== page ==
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    Intermittent fasting is gaining some serious momentum. 24% of Americans say they’ve tried it for weight loss and other potential health benefits.[1]

    Research shows a link between intermittent fasting and weight loss,[2] heart health,[3] and insulin sensitivity.[4,5] However, as with any new eating pattern, consider the big picture before deciding if it’s right for you.

    If you take prescription medications, over-the-counter drugs, or supplements, learn how intermittent fasting could affect the absorption or side effects of these substances.

    Considering intermittent fasting? Don’t overlook the medication factor. Learn how it intertwines with your health goals. Your well-being matters, and we’ve got the insights to keep you informed.

    Key takeaways

    Worried about keeping track of your fasting hours and supplement / medication timing? If you try the Simple fasting and meal tracking app, you’ll find that you can track your supplements there, too. Take our Simple quiz, and get started today!


    This article is only for general information and is not meant to replace medical advice already provided. Please consult with your healthcare provider before making any dietary or lifestyle changes or changes to any medications or supplements you take.

    How fasting may affect your medication regimen

    There are many ways that fasting may affect your medication and supplement routine: 

    • It may increase or decrease the effectiveness of your medications or supplements by inhibiting or enhancing absorption.[6] For instance, while some medications are meant to be taken on an empty stomach (which means fasting may not interfere), others are meant to be taken with food.
    • Fasting may exacerbate the side effects of certain medications and supplements. For example, nausea or dizziness are common side effects of medications, which fasting may worsen.

    You may well be wondering how intermittent fasting affects specific medications and supplements, so let’s break it down. 

    We’ll start by diving into supplements — think multivitamins!

    Fasting and fat-soluble vitamins 

    Vitamins A, D, E, and K are fat-soluble vitamins.[7] This means you absorb them best when you consume them with foods containing fat.[8] 

    Depending on where you live, vitamin D is an essential daily supplement over the dark winter months. It’s linked to a range of health benefits, including improved immune system, mood, energy, and respiratory health.[9] Vitamin E is another fat-soluble vitamin that acts as an antioxidant, protecting your cells by fighting free radical damage.[10]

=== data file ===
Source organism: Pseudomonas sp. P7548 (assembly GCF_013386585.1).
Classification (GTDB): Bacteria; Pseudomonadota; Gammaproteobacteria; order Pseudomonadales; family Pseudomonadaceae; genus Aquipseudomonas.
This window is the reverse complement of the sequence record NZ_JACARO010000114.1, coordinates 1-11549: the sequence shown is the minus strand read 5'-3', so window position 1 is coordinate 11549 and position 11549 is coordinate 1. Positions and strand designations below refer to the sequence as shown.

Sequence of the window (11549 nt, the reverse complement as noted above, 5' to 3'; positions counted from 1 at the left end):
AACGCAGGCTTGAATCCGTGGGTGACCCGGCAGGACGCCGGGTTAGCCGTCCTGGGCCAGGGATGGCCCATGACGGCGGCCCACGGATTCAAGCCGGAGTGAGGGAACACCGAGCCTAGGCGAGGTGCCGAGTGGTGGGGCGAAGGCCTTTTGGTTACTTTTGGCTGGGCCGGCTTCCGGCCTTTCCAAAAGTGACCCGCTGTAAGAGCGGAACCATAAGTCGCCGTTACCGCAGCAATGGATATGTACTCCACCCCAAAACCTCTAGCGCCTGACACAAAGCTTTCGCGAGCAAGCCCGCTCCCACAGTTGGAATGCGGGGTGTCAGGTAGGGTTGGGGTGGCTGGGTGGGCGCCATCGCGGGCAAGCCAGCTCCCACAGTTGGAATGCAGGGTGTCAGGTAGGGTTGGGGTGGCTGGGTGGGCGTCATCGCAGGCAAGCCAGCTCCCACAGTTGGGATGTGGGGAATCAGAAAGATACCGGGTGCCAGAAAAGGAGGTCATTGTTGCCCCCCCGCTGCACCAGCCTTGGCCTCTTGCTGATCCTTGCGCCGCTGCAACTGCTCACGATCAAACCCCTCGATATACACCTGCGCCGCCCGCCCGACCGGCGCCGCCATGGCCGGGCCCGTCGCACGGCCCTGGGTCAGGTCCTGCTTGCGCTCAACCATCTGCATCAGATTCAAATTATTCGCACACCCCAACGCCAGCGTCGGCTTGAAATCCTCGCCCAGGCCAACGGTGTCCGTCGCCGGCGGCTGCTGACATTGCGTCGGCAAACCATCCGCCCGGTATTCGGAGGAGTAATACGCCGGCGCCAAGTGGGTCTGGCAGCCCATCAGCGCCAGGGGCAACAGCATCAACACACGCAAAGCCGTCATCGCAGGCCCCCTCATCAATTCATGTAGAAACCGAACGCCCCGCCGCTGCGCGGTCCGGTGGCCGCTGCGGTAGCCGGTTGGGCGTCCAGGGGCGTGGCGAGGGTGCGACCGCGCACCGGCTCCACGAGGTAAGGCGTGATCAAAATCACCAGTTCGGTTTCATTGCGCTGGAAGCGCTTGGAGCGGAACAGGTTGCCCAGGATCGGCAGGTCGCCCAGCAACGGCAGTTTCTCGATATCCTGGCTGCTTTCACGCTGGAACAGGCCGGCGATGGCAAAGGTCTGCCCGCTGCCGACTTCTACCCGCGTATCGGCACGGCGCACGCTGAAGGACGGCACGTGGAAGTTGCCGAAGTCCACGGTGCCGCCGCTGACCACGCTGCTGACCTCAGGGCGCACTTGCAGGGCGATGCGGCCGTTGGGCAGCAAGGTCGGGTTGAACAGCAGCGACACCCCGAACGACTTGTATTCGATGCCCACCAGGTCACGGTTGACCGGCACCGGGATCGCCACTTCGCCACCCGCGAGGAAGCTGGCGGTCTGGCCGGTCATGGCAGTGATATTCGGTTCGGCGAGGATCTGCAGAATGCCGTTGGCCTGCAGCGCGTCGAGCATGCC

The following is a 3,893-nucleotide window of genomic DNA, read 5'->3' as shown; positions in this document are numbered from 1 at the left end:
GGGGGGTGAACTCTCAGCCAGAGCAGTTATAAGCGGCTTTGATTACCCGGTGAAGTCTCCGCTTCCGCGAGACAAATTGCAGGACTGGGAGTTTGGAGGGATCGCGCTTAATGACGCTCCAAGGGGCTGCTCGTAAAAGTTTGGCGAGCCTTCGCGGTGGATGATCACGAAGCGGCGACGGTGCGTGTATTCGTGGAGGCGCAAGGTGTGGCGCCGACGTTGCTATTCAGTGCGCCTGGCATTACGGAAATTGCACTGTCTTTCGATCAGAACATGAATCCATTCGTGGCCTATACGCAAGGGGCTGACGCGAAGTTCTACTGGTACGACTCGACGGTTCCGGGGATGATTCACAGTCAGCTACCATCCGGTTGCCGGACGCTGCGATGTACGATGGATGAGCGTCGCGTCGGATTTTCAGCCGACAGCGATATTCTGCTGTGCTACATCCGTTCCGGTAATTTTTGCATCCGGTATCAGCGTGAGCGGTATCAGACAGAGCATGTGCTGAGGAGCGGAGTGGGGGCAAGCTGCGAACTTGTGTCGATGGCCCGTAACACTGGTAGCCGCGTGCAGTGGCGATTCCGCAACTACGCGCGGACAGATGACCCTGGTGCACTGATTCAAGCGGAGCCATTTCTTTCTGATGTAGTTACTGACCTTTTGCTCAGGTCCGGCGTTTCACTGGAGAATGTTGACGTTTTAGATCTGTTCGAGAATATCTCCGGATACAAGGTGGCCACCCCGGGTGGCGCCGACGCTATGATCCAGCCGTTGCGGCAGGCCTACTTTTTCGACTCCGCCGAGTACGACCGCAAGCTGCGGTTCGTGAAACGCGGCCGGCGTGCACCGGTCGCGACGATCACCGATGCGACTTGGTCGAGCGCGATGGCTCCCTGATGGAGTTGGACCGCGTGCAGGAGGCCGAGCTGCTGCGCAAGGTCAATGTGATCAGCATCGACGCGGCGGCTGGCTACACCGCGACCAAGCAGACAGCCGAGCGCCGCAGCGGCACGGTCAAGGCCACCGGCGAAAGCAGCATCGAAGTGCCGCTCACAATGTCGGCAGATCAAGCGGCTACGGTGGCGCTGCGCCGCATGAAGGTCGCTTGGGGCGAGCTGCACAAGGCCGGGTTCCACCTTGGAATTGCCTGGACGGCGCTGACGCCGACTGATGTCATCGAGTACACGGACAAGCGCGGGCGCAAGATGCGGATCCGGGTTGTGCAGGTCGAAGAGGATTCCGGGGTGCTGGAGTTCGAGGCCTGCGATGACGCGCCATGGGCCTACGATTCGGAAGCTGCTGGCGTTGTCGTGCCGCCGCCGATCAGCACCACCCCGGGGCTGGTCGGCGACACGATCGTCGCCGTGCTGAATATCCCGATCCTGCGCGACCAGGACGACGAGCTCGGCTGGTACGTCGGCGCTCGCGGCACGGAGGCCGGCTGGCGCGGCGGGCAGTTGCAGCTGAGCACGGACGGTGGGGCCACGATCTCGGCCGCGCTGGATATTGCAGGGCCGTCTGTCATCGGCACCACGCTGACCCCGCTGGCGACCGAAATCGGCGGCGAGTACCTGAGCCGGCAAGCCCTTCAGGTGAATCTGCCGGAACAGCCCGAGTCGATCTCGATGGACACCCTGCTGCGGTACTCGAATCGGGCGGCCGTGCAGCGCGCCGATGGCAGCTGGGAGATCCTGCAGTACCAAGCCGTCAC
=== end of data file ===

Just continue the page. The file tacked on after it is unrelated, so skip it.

What this means

    If you take vitamins D and E, or a multivitamin that includes D, take them during your eating window, preferably with a meal containing healthy fat like avocado, olive oil, nuts, seeds, fish, or red meat.

    Fasting and iron supplements

    Iron supplements are often prescribed for people who have low iron. 

    While iron is absorbed best on an empty stomach, iron supplements can cause digestive problems like stomach cramps, nausea, diarrhea, and/or constipation. You may need to take iron with a small amount of food to avoid this problem and discuss any stomach problems you may be experiencing with your healthcare provider.

    However, iron supplements should not be combined with certain foods. These include: 

    • foods or drinks with caffeine
    • foods or drinks with calcium, such as dairy products

    On the other hand, foods high in vitamin C, such as citrus fruits, do improve iron absorption. So feel free to chase down that iron supplement with a small glass of OJ.[11,12,13]

    What this means

    Your healthcare provider will likely recommend that you take your iron supplements with food to help alleviate digestive issues

    They will also likely provide you with a list of foods and drinks to avoid when taking iron. 

    Experiment with timing and see what works best for you. 

    Fasting and medications 

    Finding the rhythm in the kitchen is much like balancing intermittent fasting with our daily meds. It’s all about timing and making informed choices that improve our well-being.

    Diabetes medications

    If you live with diabetes or have challenges managing your blood sugar, speak to your doctor before trying intermittent fasting, especially if you take medications like Metformin or insulin. If you take Metformin on an empty stomach, you could get diarrhea or uncomfortable gas. 

    If you take diabetes medication during your fast, you could increase your risk of hypoglycemia (aka when the level of glucose in your blood drops below what’s healthy for you). Hypoglycemia can trigger your “fight or flight” response, which can cause fatigue, dizziness, anxiety, and a thumping heart.[14] If your blood sugar remains low, you could experience seizures or other conditions, so talk to your doctor to adjust your medication.

    What this means

    Consult your healthcare provider before trying intermittent fasting.

    (BTW, if you’ve gotten the okay from your healthcare provider to start fasting, tag us in, and we’ll do the heavy lifting in creating a customized plan and meal guide. Take our Simple quiz to get started!)